I always have that problem with "new body" stories. Partly because I think of the consciousness/soul/self as something contained within your body that ventures elsewhere when released. So, saying YOU can be moved into a new body or cloned into multiple bodies suggests that this intangible can be bound to a new body just because the other information in your brain was able to somehow be copied.

I generally have to suspend that part of my belief system when consuming these stories because it's rarely addressed well if at all. Mostly because it's as based in science as Anne Rice's vampires.

I do not believe in a soul or consciousness that transcends the physical body, but I also don't think we'll ever be able to copy the inner workings of the mind.  I find the idea disheartening, since I've always hoped that teleportation would someday become reality.

That being said, I did not have to suspend my belief system to follow the story.  After the main character was finished, he was no longer the same.  If you're unaware that you're fundamentally different, does that mean the procedure was a success?  As an outside observer, I'd have to say no.
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Peter Germany
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« Reply #12 on: March 12, 2013, 03:39:11 PM »

I really enjoyed this one, more like this please  Smiley
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Jade Praerie
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« Reply #13 on: March 12, 2013, 05:57:43 PM »

My thoughts keep returning this episode. Love the double-meaning of the title: "Finished" as in polished/perfected, or as in done/ended. Also the politics of finished citizens, their place in society, and the growing power of the industry: Could finished persons come to be the majority? Would this path in life come to be the norm? Would nearly everyone get hooked into a life of debt through unending upgrades? Would all children be born of artificially incubated frozen reproductive cells?
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Skycaptain1883
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« Reply #14 on: March 13, 2013, 12:59:18 PM »

Review of Finish

This story leaves us with just enough unanswered questions to make us think.

Justin carefully selected the day and his mood so he'd be happy (and horny) forever.  However, if he was so all fired happy why did he try to kill himself by walking into traffic?   Or was it a suicide attempt? Did he really know a lovely young woman was in the pink Cheetah and did he target her or was it just dumb luck? 

He went to the hospital for his procedure with a woman who abandoned him as soon as his procedure was done. He was mortified when she left because she was supposed to help pay for his med bills. She lied and admits it. Sounds like she was in the same business he is now in -- Seduce the unwitting into being "Finished" to pay off his own debt.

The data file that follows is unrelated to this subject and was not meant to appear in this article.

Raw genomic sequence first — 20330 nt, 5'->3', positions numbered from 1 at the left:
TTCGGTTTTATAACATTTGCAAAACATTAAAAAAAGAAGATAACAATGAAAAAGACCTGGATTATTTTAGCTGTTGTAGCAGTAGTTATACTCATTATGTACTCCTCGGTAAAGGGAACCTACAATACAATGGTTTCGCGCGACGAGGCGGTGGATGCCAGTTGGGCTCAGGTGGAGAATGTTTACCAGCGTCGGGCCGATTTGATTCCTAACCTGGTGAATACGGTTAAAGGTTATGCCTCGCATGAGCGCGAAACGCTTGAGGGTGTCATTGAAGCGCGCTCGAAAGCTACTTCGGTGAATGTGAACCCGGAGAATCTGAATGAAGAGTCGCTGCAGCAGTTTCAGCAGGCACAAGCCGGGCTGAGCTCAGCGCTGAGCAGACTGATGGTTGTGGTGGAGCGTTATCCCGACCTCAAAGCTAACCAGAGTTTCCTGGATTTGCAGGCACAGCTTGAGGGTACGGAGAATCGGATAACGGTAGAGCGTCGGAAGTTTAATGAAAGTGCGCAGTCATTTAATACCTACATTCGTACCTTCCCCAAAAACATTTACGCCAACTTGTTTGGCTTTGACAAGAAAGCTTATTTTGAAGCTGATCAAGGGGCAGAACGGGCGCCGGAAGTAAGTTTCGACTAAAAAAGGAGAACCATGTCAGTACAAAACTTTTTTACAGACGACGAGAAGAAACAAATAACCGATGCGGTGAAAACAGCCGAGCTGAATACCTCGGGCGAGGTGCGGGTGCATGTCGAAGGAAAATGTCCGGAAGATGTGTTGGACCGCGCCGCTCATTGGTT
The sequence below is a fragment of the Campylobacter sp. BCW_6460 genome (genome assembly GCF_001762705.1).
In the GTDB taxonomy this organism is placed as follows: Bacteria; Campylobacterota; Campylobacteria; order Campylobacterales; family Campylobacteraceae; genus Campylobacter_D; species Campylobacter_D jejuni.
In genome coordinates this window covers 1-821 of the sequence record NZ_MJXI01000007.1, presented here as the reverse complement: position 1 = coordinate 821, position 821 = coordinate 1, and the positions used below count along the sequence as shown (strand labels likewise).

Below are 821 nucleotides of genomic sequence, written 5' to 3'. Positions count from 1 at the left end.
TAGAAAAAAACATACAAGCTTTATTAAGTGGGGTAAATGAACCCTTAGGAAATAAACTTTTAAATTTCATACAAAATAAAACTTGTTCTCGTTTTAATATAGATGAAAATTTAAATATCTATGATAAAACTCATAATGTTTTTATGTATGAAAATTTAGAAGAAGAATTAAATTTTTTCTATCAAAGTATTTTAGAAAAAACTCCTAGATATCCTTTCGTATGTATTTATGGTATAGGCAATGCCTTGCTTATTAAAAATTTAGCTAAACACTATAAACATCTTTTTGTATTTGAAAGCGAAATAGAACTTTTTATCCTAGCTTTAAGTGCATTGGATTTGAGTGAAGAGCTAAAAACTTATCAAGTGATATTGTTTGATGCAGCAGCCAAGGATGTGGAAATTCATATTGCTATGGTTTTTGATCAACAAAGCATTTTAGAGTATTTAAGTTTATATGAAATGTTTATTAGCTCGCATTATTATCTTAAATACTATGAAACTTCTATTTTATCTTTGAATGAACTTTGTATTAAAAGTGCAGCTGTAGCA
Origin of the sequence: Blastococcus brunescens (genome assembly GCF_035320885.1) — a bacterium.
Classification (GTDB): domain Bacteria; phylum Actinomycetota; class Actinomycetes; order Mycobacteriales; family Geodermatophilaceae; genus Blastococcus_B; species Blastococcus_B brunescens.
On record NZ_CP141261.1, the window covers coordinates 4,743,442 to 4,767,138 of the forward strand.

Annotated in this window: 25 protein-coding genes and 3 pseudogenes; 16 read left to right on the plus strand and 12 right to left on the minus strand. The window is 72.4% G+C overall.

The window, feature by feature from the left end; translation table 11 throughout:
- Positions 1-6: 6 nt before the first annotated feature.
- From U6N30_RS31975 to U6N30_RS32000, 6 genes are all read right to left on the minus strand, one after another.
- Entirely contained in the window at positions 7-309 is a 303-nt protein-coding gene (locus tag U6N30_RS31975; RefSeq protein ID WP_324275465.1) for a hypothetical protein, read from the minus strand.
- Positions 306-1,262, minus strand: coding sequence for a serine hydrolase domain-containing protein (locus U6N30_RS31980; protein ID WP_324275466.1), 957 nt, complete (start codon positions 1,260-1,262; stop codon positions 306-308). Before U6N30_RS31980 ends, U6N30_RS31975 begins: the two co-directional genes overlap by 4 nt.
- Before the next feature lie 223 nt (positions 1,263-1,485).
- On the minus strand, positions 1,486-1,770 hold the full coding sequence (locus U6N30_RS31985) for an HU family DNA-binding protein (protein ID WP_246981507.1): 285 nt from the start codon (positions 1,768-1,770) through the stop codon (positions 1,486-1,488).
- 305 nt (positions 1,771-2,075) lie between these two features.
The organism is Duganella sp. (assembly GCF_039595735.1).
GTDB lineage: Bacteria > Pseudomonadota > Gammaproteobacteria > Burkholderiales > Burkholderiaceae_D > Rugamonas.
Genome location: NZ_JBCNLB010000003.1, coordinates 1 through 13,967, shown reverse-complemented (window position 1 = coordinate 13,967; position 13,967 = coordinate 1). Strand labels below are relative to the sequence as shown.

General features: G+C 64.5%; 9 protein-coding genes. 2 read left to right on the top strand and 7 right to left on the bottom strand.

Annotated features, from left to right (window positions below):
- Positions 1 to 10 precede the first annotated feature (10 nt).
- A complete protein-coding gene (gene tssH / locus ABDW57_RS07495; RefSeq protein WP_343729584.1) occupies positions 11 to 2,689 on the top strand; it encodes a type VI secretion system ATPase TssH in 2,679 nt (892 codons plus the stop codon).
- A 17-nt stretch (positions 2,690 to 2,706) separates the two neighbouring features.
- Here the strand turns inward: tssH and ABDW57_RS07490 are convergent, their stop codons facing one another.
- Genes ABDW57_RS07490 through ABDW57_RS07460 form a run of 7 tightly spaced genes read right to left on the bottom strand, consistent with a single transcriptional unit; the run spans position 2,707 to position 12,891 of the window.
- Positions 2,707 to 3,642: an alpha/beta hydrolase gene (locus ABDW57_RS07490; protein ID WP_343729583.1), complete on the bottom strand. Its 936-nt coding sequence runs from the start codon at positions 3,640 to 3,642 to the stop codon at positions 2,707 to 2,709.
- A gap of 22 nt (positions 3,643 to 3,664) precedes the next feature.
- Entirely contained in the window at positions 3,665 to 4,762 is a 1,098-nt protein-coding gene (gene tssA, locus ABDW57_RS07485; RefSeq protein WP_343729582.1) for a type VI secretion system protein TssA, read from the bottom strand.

I was really dismayed by the unethical behavior of the corporation that performs the "Finishing". Apparently they will "Finish" any one with the down payment. The telling of the friend's father who will be dying forever was the saddest part of the story.  Society has progressed significantly with technology, but at the heart of it all is corporate greed. 

The story is a puzzler. It makes you think -- would I want to live forever? At what cost? If it goes wrong, I'll be miserably forever and unable to leave this contemptible corporeal plain. Is it worth the risk? Would YOU be willing to pay the price?

This corporeal plain is not the be all end all for me. It's been a fun rise this time, but I'm looking forward to the next round.And I don't want to wait 10,000 years to get there.

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Skycaptain1883
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...


« Reply #15 on: March 13, 2013, 01:50:36 PM »

I don't see the Finished as people paying the price for immortality.  Justin et. al. died as a result of the Finishing process.  The in-story description notes that it involves neurotoxins and neuron-destroying nanites.  The Finished who we get to know in the story are automatons imprinted with a static image of the original person's emotional state at the moment of death.  They are no more than sophisticated recordings, at best.
« Last Edit: March 15, 2013, 12:14:10 PM by Scumpup » Logged
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« Reply #16 on: March 13, 2013, 02:39:31 PM »

Something not really addressed in the story is of intense interest to me.  Are Justin and the other Finished really who they think they are?  It seems to me that the Finishing process kills the person and creates a robotic copy.  The copy may have the memories and even believe itself the same person, but it is still just a detailed copy.